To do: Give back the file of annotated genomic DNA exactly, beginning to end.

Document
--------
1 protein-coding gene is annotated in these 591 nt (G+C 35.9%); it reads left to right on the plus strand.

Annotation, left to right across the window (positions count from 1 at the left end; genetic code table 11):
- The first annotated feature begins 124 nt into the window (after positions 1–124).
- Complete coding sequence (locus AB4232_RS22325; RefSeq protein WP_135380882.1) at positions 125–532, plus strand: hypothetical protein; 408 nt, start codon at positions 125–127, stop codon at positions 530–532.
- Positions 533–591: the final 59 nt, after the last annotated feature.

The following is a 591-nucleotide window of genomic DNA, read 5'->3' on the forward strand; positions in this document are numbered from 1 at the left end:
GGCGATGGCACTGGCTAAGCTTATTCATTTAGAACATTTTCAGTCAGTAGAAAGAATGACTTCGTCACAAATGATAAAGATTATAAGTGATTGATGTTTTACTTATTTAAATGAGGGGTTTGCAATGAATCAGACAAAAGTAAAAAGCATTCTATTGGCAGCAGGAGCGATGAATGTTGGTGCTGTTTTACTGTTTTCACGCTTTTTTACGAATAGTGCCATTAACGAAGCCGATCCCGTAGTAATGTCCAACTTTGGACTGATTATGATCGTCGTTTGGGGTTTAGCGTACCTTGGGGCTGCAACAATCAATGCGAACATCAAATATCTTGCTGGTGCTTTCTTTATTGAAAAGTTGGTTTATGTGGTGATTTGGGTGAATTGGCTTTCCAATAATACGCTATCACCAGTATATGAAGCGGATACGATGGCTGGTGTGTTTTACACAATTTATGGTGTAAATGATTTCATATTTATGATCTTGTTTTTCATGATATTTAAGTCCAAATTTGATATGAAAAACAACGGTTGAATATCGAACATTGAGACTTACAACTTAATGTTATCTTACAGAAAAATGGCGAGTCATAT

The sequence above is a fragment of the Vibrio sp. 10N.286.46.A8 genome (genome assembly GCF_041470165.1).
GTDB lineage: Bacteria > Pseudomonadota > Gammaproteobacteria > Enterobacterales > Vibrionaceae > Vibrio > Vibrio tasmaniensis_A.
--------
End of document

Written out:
1 protein-coding gene is annotated in these 591 nt (G+C 35.9%); it reads left to right on the plus strand.

Annotation, left to right across the window (positions count from 1 at the left end; genetic code table 11):
- The first annotated feature begins 124 nt into the window (after positions 1–124).
- Complete coding sequence (locus AB4232_RS22325; RefSeq protein WP_135380882.1) at positions 125–532, plus strand: hypothetical protein; 408 nt, start codon at positions 125–127, stop codon at positions 530–532.
- Positions 533–591: the final 59 nt, after the last annotated feature.

The following is a 591-nucleotide window of genomic DNA, read 5'->3' on the forward strand; positions in this document are numbered from 1 at the left end:
GGCGATGGCACTGGCTAAGCTTATTCATTTAGAACATTTTCAGTCAGTAGAAAGAATGACTTCGTCACAAATGATAAAGATTATAAGTGATTGATGTTTTACTTATTTAAATGAGGGGTTTGCAATGAATCAGACAAAAGTAAAAAGCATTCTATTGGCAGCAGGAGCGATGAATGTTGGTGCTGTTTTACTGTTTTCACGCTTTTTTACGAATAGTGCCATTAACGAAGCCGATCCCGTAGTAATGTCCAACTTTGGACTGATTATGATCGTCGTTTGGGGTTTAGCGTACCTTGGGGCTGCAACAATCAATGCGAACATCAAATATCTTGCTGGTGCTTTCTTTATTGAAAAGTTGGTTTATGTGGTGATTTGGGTGAATTGGCTTTCCAATAATACGCTATCACCAGTATATGAAGCGGATACGATGGCTGGTGTGTTTTACACAATTTATGGTGTAAATGATTTCATATTTATGATCTTGTTTTTCATGATATTTAAGTCCAAATTTGATATGAAAAACAACGGTTGAATATCGAACATTGAGACTTACAACTTAATGTTATCTTACAGAAAAATGGCGAGTCATAT

The sequence above is a fragment of the Vibrio sp. 10N.286.46.A8 genome (genome assembly GCF_041470165.1).
GTDB lineage: Bacteria > Pseudomonadota > Gammaproteobacteria > Enterobacterales > Vibrionaceae > Vibrio > Vibrio tasmaniensis_A.